from jamesti wrote 2 years 45 weeks ago

rick, shouldn't it be 1/60th of one degree? maybe i misunderstood you.

+1 Good Comment? | | Report
from thegermanshepherd101 wrote 2 years 45 weeks ago

i ment if you can zero it at 25 yards then convert it to 100 yards by going back 1/4 of the clicks it toock to zero from 25 yards

+1 Good Comment? | | Report
from deerhunterrick wrote 2 years 45 weeks ago

No, if you set you gun zero at 100 yards you cannot drop back clicks to go back down to 25 yards. In theory you should be able to,but in reality the scope will bottom out somewhere inbetween. Here is a test for you. Given a .22Lr to make it easy. mount your scope and then start sighting it in . Go down as far as you can to absolute dead on zero. Now shoot it at 25 yards and resight, if you have to,but for yardage only and not windage. A vertical line target as you will. Aim dead on and keep the vertical line centered at all times. Write down how many clicks the turrets changed from absolute dead on yardage to 25 yards and back. Now set the turret back to setting for 25 yards and fire a group at 100 yards. It should be aweful close. Your absolute dead yardage should be aweful close at 25 yards also. But your absolute yardage should be somewhere around 67 yards give or take depending on shells you use. .22Lr is cheap enough to do this where as everything else costs too much. Let me know what you find to be true with your test.

+1 Good Comment? | | Report
from deerhunterrick wrote 2 years 45 weeks ago

Jamesti. 1 degree = 1/360(circle) 1 Arcminute(minute of arc)MOA = 1/60 degree,or 1/60 minute of arc. Broken down it would be 1/21600 of an inch minute of arc(moa) Confusing I know, sometimes even hard to understand. Hence MOA,lol.. It was hard in school too.But you are right I should have said 1 moa cant would relate to 1.047" @100 yards. Thank you,I stand corrected again.Hard to believe 1deg/1/60 moa would make a shot 1.047" off center. Firearms are touchy aren't they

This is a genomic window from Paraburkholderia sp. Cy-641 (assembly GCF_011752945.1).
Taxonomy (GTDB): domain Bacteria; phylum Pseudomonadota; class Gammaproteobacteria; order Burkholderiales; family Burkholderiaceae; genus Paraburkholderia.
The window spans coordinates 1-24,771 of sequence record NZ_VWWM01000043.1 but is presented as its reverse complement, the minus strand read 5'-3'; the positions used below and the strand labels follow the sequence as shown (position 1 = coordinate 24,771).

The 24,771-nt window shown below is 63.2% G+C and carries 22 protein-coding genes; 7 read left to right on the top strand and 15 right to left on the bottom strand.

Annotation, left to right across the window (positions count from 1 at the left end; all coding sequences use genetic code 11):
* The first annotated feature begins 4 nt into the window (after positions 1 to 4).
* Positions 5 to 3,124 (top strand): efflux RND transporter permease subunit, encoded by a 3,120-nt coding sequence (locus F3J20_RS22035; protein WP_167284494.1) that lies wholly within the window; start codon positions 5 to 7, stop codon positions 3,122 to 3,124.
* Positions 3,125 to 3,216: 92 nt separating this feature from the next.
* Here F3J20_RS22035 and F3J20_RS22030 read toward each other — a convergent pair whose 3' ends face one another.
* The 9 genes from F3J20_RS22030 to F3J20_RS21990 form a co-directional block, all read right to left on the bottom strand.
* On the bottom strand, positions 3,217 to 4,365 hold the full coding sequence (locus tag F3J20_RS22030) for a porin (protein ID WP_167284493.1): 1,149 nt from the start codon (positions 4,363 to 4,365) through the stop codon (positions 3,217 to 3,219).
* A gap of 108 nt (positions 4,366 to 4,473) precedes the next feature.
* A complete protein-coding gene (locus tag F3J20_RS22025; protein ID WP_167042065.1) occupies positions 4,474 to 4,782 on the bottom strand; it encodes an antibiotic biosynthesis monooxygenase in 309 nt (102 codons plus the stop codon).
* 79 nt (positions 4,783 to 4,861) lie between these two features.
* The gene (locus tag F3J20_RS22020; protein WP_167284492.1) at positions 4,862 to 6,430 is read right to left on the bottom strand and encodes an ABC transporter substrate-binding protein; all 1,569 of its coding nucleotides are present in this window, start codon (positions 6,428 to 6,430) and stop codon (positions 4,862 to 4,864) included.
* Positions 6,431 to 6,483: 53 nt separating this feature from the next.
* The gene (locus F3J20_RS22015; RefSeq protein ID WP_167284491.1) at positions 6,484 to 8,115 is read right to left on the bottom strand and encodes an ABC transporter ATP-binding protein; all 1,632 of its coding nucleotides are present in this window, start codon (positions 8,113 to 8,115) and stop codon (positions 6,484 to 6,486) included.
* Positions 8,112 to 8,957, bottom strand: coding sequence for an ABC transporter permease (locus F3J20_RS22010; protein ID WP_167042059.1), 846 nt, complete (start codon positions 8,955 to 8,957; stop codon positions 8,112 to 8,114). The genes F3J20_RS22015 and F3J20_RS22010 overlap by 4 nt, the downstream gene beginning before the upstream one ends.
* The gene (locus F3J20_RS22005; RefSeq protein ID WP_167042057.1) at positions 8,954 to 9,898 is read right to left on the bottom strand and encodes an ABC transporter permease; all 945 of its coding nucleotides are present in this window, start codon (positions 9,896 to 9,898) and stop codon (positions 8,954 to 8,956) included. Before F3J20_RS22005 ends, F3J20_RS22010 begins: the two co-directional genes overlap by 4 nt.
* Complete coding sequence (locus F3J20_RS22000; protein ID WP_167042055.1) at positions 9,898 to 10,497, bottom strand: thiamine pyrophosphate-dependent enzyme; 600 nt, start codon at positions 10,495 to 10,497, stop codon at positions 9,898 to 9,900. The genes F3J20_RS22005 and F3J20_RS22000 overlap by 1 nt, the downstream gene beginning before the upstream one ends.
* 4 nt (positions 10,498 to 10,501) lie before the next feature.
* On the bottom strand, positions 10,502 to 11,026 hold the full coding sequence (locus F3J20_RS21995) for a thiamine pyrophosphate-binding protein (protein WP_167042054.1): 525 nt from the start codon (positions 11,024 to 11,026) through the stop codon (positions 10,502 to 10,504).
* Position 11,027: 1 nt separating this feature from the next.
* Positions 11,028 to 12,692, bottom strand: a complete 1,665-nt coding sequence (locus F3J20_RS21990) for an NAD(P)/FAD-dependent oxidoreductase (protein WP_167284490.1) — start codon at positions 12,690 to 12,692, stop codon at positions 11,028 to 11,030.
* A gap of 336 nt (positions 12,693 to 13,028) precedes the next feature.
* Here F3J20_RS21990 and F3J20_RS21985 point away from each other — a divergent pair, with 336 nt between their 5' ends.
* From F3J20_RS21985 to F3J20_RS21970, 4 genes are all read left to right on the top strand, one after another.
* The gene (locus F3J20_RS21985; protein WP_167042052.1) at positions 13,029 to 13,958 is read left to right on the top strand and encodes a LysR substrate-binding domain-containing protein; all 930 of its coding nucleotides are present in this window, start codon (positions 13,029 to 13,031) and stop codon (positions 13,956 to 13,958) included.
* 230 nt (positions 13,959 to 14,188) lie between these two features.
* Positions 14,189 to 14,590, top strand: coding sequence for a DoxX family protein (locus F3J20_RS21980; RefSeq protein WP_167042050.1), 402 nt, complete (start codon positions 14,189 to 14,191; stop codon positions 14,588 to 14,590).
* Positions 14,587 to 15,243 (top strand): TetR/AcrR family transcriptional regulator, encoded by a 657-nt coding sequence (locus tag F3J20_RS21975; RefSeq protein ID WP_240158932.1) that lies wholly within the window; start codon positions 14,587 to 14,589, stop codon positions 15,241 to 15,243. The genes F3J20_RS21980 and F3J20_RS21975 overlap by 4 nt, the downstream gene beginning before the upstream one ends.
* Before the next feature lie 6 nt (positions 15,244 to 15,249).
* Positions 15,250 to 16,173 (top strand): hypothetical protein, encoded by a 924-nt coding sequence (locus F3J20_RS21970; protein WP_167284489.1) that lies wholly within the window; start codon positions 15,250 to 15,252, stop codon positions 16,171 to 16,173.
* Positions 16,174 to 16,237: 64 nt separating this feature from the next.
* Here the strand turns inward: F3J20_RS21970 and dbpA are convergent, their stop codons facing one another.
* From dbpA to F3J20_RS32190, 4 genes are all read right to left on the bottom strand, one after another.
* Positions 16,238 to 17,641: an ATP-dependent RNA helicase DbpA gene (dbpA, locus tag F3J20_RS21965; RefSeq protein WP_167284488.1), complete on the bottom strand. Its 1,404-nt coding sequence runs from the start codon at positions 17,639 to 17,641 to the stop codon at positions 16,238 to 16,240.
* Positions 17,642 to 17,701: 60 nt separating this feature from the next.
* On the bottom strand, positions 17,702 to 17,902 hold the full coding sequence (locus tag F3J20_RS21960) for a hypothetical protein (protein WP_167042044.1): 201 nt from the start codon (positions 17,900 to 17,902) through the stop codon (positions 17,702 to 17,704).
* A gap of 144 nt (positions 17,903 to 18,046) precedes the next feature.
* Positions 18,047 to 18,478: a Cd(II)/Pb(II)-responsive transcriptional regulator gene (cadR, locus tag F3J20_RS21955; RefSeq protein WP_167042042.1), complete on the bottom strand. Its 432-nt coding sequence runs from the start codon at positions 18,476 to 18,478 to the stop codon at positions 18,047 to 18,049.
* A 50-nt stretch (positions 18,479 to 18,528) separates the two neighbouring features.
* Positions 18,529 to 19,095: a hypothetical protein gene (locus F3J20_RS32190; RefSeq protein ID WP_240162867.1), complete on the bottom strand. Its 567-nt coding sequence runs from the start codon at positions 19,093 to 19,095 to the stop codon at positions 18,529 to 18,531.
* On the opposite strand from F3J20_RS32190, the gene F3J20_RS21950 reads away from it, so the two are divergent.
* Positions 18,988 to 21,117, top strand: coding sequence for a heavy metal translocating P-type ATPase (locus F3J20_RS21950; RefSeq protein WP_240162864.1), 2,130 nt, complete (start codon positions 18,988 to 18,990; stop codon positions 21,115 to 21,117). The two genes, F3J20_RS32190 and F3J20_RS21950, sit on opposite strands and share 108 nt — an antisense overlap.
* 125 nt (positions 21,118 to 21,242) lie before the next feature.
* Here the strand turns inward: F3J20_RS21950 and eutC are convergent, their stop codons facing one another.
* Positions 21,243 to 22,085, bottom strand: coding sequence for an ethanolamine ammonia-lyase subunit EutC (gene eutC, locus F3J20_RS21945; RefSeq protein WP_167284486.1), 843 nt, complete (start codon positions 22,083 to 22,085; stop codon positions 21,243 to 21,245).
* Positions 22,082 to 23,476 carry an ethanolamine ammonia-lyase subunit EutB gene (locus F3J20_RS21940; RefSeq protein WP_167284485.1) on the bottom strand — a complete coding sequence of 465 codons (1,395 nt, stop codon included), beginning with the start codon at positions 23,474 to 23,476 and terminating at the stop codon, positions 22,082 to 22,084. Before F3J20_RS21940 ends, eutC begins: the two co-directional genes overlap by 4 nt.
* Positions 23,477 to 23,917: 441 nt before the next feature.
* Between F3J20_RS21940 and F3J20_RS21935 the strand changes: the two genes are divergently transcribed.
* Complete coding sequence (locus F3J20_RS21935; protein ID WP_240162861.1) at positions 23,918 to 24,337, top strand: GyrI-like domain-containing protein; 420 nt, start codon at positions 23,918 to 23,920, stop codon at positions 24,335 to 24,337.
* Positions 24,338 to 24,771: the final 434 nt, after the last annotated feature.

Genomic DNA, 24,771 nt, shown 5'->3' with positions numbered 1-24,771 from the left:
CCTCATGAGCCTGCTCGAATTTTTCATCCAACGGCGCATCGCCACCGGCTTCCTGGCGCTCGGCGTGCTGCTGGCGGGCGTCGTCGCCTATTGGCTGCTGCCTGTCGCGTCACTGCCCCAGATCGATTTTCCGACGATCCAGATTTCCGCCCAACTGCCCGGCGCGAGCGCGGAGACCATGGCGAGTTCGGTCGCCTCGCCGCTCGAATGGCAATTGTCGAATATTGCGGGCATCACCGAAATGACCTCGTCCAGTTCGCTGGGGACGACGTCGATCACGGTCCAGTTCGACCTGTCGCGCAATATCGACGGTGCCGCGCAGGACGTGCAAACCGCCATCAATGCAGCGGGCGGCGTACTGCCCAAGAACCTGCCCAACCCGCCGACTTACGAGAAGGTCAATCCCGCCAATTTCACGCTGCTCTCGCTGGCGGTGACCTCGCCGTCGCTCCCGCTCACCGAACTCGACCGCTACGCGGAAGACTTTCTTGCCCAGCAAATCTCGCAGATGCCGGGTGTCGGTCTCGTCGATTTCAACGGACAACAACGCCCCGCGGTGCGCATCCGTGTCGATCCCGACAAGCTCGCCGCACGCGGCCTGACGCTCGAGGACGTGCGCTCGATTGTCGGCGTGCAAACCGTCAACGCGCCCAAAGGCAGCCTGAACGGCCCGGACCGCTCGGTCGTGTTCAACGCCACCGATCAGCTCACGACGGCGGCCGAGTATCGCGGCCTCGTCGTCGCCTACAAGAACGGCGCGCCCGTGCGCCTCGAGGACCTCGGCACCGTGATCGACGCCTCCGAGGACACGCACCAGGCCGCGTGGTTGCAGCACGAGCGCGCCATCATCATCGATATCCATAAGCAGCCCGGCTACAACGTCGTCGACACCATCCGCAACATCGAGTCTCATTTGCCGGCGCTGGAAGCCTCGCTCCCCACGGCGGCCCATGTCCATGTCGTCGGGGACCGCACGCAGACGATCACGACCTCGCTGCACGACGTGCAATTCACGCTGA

+1 Good Comment? | | Report
from WA Mtnhunter wrote 2 years 45 weeks ago

You guys are making my head hurt.

+1 Good Comment? | | Report
from jamesti wrote 2 years 45 weeks ago

is it the firearms or the shooters who are touchy? maybe a little of both?

0 Good Comment? | | Report
from Urbane_Redneck wrote 2 years 43 weeks ago

Geometry aside, I'd consider a 25 yard zero with a scope designed for centerfire rifles the equivalent of bore sighting.

While all the above concerns exist you also have the added issue of paralax, most centerfire scopes are corrected to be paralax free at 100-150 yards.

YYMV